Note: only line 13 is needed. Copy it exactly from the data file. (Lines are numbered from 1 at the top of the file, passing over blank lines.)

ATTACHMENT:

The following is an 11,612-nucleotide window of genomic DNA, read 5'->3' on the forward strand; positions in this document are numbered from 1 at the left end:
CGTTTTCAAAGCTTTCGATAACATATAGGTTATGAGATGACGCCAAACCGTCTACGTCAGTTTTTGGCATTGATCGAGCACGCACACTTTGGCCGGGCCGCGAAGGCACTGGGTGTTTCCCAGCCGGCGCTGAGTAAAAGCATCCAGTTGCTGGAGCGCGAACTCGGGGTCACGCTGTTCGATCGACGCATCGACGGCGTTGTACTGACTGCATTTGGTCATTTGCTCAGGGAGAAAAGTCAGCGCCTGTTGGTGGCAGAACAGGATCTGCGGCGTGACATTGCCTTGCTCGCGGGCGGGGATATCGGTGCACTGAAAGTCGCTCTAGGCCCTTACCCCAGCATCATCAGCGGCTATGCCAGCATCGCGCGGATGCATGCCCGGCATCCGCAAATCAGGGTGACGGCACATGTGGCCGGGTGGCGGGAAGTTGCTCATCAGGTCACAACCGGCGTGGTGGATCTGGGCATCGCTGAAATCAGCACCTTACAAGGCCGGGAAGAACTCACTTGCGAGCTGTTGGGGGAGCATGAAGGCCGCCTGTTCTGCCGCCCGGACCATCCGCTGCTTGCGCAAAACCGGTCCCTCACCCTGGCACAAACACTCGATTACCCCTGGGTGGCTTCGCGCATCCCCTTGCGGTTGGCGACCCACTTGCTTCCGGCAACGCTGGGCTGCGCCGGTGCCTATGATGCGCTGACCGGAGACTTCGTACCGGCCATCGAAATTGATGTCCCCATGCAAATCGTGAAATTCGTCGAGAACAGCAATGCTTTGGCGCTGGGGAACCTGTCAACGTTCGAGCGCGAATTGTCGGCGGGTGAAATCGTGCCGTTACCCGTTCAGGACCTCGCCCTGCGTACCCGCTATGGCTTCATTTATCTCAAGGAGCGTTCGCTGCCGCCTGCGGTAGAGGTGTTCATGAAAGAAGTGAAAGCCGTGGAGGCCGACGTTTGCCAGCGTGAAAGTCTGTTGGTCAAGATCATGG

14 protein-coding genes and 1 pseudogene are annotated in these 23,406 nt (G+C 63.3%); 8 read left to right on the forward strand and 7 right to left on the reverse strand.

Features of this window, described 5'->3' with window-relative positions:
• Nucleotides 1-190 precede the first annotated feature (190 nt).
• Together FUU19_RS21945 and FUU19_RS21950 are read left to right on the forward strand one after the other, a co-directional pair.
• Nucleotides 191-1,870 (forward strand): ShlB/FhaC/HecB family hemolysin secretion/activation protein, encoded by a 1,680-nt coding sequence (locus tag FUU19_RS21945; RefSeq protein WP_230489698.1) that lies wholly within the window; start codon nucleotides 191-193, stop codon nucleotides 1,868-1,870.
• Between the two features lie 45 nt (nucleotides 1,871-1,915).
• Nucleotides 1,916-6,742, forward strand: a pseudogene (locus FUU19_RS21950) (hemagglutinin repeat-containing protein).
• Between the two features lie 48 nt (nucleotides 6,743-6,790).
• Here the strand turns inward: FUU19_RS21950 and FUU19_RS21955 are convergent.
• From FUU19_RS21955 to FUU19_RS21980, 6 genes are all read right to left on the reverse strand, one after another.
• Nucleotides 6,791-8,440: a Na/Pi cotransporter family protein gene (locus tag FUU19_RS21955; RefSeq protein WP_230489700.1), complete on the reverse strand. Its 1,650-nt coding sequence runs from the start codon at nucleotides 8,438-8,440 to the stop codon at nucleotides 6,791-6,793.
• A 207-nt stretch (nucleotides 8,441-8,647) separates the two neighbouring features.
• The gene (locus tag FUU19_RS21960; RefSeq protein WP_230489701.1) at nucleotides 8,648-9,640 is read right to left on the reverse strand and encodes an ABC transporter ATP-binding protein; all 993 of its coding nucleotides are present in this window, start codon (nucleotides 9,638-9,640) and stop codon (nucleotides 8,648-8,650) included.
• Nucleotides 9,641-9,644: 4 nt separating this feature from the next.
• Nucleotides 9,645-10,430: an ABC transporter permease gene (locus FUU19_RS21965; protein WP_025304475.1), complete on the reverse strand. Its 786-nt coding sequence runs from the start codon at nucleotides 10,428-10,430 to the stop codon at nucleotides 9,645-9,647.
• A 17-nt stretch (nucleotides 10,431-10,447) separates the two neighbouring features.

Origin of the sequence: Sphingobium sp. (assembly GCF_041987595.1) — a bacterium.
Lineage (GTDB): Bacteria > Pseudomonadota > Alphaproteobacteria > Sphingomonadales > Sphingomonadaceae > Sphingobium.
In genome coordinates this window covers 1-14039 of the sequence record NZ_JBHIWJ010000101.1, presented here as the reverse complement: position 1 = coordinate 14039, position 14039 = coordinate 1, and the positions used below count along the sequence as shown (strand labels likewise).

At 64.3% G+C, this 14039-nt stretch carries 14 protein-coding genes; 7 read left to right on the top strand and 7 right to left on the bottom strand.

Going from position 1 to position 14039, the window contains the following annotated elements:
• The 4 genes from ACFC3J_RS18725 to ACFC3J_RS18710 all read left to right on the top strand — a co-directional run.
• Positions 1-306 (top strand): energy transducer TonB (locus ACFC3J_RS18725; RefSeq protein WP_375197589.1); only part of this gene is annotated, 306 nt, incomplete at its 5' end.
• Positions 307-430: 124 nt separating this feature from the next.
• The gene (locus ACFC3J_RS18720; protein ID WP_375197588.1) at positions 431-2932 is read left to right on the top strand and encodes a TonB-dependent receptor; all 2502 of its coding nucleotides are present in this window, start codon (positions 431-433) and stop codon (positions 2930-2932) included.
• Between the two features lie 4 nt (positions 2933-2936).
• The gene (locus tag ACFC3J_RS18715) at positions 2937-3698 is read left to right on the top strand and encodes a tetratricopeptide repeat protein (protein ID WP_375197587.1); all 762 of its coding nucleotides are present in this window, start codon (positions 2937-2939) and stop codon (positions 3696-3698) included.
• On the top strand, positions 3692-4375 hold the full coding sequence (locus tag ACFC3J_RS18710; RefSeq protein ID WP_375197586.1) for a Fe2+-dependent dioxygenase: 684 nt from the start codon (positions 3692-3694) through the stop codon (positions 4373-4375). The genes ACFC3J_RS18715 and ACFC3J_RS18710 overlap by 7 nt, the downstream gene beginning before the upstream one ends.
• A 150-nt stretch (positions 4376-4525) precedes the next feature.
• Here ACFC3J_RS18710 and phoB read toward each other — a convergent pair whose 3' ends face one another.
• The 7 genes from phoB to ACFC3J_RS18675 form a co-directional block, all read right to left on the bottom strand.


• Nucleotides 6,791-8,440: a Na/Pi cotransporter family protein gene (locus tag FUU19_RS21955; RefSeq protein WP_230489700.1), complete on the reverse strand. Its 1,650-nt coding sequence runs from the start codon at nucleotides 8,438-8,440 to the stop codon at nucleotides 6,791-6,793.